Though grand, the structure had not really been kept up during the intervening years and thus would be a big renovation job. However, over time the idea of buying the palazzo kept coming into my mind. Finally, years later in 2005, I bought it, and I now love the beautiful restoration we did, the unique internal gardens and the wonderful staff that we have assembled.
Did your grandparents tell you stories about Bernalda? What are your memories of them?
I heard much about Bernalda from my uncles and my grandfather Agostino, who was born there and died in 1946 [when the director was six years old]. He was a colorful character, and my uncles all imitated him. Thus the “myth” of Bernalda bella [“beautiful Bernalda”] was forged in my mind.
What was the design inspiration for the hotel?
It was to be a palazzo with the patina of age. In other words, although a complete renovation would happen, we would keep its original feeling, with the large gardens taking center stage within the beautiful hand-painted palace.
Can you tell me a little about the inspiration for your suite?
I love the North African, Tunisian feel, given that my grandmother had come from there, and I found that it blended into the palazzo’s very sumptuous and exotic ambience to create a space that I would be happy to stay in. I love the striking tiled fireplace, the anteroom with a large writing desk where I can work and the terrace overlooking the courtyard and gardens. The walls and high ceilings feature beautifully restored paintings and frescoes.
During my stay, I especially loved the bar and jukebox area, whose large doors and outdoor seating allow it to spill into the street. Can you tell me the inspiration there, as it seemed a really great point for guests to meet locals?
We wanted the people of Bernalda to feel welcome at Palazzo Margherita even though it was to be a luxury hotel, so we decided the Cinecittà Bar would be open to all, with the feel of the bar at the famous Roman movie studio of the same name. It is a very popular place, and I personally enjoy very much hanging out there. This is where the guests, who’ve by and large never had a real experience in an authentic Italian town, can meet and mix with people from Bernalda.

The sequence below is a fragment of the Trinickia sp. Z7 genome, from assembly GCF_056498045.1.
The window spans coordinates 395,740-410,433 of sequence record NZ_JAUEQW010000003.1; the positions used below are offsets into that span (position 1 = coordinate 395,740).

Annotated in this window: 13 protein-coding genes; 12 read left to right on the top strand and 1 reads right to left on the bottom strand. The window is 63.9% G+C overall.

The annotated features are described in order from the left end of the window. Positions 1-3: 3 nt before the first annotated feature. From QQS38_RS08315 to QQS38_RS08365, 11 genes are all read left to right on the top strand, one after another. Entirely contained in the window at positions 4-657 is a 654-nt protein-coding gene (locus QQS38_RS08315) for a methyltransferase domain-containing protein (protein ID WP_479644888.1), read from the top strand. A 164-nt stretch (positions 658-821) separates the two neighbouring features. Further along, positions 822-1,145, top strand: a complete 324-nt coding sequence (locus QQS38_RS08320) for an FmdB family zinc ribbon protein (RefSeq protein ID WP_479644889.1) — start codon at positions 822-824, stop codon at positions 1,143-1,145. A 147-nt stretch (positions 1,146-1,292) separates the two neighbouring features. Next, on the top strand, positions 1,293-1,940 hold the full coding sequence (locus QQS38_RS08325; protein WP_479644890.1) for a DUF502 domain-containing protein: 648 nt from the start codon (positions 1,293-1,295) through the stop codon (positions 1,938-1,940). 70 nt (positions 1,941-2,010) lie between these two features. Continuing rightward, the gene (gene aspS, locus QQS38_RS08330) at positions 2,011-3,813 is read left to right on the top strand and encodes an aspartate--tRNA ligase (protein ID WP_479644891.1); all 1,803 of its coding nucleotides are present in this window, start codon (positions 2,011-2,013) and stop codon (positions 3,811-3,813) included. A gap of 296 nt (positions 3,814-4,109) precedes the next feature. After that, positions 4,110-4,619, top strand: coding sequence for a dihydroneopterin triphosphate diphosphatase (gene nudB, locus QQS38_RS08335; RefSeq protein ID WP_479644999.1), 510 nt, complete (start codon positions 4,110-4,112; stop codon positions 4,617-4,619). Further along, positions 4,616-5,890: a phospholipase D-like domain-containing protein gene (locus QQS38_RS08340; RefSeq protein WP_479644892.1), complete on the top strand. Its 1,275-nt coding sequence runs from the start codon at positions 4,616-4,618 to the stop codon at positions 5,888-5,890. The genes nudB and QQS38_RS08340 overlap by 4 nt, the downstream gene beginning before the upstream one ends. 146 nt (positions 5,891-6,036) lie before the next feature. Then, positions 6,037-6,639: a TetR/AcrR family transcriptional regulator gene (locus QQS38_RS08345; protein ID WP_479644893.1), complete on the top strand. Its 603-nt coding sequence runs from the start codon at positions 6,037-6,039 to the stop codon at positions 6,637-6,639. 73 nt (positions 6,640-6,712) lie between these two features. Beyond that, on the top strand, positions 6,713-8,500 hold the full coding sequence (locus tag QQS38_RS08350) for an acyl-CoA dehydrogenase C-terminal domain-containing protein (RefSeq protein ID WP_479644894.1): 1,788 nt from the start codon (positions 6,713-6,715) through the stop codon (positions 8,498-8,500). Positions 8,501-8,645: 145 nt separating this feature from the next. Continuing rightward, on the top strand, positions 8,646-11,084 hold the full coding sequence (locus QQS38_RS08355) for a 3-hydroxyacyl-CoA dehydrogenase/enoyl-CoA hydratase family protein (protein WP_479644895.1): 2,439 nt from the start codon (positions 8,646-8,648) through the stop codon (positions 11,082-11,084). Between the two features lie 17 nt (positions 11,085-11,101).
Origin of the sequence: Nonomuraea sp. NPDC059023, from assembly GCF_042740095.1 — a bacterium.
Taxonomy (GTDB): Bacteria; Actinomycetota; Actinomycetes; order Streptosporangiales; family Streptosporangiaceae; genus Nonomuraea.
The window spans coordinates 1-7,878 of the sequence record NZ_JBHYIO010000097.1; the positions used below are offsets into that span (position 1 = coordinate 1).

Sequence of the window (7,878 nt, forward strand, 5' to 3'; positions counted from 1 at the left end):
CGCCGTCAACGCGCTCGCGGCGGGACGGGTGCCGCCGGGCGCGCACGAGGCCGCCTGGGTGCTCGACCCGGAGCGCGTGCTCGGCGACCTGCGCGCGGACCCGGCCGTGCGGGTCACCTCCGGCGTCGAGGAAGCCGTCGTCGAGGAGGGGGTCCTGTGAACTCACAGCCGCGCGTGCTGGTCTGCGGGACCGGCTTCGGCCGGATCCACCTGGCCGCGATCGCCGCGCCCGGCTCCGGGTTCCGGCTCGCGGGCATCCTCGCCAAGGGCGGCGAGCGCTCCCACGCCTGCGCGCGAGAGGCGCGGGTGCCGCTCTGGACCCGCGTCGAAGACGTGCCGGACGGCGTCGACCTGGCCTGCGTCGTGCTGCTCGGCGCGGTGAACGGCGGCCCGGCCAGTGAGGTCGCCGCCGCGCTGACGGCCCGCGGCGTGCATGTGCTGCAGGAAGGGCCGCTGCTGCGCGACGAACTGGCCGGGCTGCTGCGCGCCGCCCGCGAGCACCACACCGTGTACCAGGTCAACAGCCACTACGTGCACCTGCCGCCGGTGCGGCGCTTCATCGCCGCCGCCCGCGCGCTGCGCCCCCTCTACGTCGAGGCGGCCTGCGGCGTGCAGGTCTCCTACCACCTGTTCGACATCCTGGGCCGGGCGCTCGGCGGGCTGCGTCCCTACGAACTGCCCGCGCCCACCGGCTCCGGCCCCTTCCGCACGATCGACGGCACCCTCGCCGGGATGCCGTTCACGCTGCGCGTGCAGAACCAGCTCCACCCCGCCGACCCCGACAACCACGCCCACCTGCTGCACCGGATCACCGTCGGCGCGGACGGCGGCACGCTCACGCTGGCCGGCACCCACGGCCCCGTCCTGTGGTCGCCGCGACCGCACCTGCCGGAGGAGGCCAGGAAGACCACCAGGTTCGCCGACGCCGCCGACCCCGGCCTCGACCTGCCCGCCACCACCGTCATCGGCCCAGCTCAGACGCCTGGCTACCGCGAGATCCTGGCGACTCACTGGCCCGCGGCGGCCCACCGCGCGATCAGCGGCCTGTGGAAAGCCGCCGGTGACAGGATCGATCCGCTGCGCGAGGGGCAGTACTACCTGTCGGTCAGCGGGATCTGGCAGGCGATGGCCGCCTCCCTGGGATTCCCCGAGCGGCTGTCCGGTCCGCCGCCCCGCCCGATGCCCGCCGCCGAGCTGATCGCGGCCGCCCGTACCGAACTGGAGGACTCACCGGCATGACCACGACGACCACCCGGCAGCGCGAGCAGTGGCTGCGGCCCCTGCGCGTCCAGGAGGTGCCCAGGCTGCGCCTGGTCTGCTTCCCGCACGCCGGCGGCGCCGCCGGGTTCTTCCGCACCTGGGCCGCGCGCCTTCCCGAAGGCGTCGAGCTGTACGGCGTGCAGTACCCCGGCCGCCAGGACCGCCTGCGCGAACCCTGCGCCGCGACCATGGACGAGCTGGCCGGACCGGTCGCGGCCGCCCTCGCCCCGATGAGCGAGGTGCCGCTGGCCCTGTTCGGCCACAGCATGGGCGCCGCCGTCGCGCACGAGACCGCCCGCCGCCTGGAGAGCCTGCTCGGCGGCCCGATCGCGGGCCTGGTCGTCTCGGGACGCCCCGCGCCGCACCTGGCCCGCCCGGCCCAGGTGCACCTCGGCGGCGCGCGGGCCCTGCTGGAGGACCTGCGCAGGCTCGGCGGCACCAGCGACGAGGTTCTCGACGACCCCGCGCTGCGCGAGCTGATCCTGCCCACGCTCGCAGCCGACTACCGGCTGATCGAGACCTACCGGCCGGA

I noticed that several of the hotel’s rooms are named after your children, and I know that your daughter, Sofia, was married there. How much were your kids involved in restoring and designing the palazzo?
We always go through the exercise of knowing where our children’s rooms will be in the various hotels we’ve created, and Palazzo Margherita was no exception. Sofia gave Jacques direction for her room (one of my two favorites), as did Roman and Gia, my eldest granddaughter. They are all artists, and their ideas and taste are of benefit anytime we create something like this.
Your film library at the hotel is truly incredible. How did you choose the 300 or so titles? Was there an overall theme, beyond a certain Italian slant?
I based the selection mainly on the films featured in My Voyage to Italy, the great, long documentary Martin Scorsese, who’s a wonderful teacher, made about the history of Italian cinema. Each of the movies mentioned in Marty’s documentary — which is an extraordinary exposition of great cinematic art — is available for guests to watch in their suites or in the hotel’s Grand Salon, which is a large ballroom that converts into a movie theater.
What is your ideal day in Bernalda?
To do nothing. To eat the most fantastic and unusual food, beginning with the huge loaves of bread that bake for 36 hours in the oven, and all sorts of specialties from the region. To relax in the garden and to meet some very interesting guests.